A nice example is the included pre-commit script which checks for trailing whitespace in the patch and exits with 1 if any are found. If a script exits with non-zero then the command is aborted.
Below is a simple, but very useful script. All it does is run make in your current directory if a Makefile exists. If make fails then it returns non zero preventing the commit from occurring. While this script is crude and verbose, it works in preventing commits the break the build. Compared to a server side script which has to build the entire project from scratch on potentially a slow machine, there should be nothing to build (you did run make before committing right?) so it should return very quickly. With this one script you can prevent most build errors from getting pushed up to the central repository and causing problems for other developers. One liner "fixes" that break the build can be a thing of the past.
And really you can simplify it down to just this
echo "--Attempting to build--"
if [ -f Makefile ] ; then
if [ $? != 0 ] ; then
echo "--Build failure--";
echo "--Attempting to build pass--"
[ ! -f Makefile ] || make
Files in the .git/hooks directory are not part of the repository and so they are not tracked. A workaround is to have a git_hooks directory at the top of your repository like done in Arora and symlink .git/hooks to git_hooks whenever you clone. This way the hooks will be part of the project, under revision control and accessible to everyone.
When using git commit if you want to skip the hooks you can pass the --no-verify option.
Although many hooks you see are written in shell script they can be in any language don't even need to be a script, just an executable in the hooks directory.
An important thing to remember when writing hooks is that the patch and the list of patched files is available. A script that validates XML shouldn't do anything if the change doesn't modify xml files. 'git diff-index --name-only HEAD' is one simple way to get the list of all the changed files Using this you can make sure that no the hooks will always run quickly and only test/check what is needed.
There are a number of different hooks that git provides access to. For a complete list and details about what each of them are for checkout the Git hooks documentation.
Here are some hooks that I have either thought about doing, have already done, or found via Google:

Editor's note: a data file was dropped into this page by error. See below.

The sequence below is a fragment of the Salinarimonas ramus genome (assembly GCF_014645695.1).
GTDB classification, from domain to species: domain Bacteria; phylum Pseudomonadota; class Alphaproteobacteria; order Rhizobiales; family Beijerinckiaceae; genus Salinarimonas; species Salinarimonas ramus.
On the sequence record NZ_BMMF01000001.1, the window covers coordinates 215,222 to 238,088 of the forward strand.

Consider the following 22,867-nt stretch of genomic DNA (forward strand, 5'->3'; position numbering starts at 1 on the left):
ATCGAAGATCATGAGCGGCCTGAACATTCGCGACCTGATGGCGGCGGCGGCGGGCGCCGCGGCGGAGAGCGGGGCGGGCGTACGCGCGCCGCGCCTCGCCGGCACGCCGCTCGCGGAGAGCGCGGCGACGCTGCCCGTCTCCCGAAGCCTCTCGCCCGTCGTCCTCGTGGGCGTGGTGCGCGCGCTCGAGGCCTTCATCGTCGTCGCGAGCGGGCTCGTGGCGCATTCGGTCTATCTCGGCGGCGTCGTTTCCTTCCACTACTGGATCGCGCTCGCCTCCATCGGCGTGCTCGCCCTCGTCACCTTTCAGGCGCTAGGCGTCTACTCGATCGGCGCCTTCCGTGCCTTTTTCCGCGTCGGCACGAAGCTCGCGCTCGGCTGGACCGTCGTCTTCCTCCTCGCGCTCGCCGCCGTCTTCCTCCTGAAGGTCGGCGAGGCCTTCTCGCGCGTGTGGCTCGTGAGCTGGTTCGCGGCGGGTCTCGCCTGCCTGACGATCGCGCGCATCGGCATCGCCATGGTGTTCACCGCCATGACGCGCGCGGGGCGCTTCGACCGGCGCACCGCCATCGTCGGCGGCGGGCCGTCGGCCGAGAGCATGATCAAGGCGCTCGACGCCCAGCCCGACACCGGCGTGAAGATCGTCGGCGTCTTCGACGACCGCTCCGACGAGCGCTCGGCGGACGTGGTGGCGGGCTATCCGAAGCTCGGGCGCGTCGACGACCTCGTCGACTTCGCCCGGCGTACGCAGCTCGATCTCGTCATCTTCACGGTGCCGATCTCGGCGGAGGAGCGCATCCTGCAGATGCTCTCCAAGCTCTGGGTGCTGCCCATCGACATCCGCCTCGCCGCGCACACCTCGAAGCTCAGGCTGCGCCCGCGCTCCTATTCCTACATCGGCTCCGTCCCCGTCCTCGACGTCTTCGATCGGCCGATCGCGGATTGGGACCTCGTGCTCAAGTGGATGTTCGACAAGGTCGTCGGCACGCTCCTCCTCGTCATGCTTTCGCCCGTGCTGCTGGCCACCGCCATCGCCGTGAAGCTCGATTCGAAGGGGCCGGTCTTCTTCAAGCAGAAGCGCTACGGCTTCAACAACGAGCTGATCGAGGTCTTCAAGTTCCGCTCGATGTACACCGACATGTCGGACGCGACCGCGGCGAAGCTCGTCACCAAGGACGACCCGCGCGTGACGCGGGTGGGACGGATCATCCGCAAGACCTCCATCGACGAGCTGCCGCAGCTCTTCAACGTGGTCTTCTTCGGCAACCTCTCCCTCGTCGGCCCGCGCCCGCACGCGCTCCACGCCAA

- Check that the project compiles
- Check for compiler warnings
- Check that the auto tests for the files that are being modified still pass.
- Check that the performance tests for the files that are being modified still pass.
- Check that the code in the patch conforms to a code style
- Validate XML files
- Spell check user strings, documentation, etc
- Check for binary incompatibility
- Try to build a release package
- Check that any public API is documented and has no errors
- Verify any new files have a copyright header
- Check that all public strings are properly wrapped so they can be translated
- Check for calls to functions that are known to be deprecated or inefficient.
- Check for swear words
- Reject commits made between 4am and 7am with a note to go to bed.
- Automatically remove whitespace
- Run RSpec tests before allowing a commit
- Some rake testing
- Spell check the commit message
- Verify an agreed upon commit message format is used.
- Prevent business announcements or key words from leaking out in a message.
- Useful for preventing an accidental rebase from occurring on a master branch that everyone shares.
- Send out an e-mail to the mailing list
- Build a package
- Build/Update API documentation for the website
- Update/close bugs in a bug tracking system
- Spawn off builds on other operating systems
- Update tickets in Lighthouse
I have mostly played around with the user side where each commit is one patch and life is pretty simple, but on the server a push can contain a number of commits and the scripts are only called once. Checking out the docs and the scripts in the git source code contrib/hooks directory for more information on how to extract each commit.
Taking advantage of the hooks system one can easily add checks for all sorts of things that can be automated resulting in always building source that is higher quality, more consistent, and with less embarrassing errors. The ease that anyone can add hooks will hopefully cause more and more projects to utilize this built in part of git.
If you have written an interesting hook feel free to post a link to it in the comments for others to checkout.
Hook photo taken by *L*u*z*a*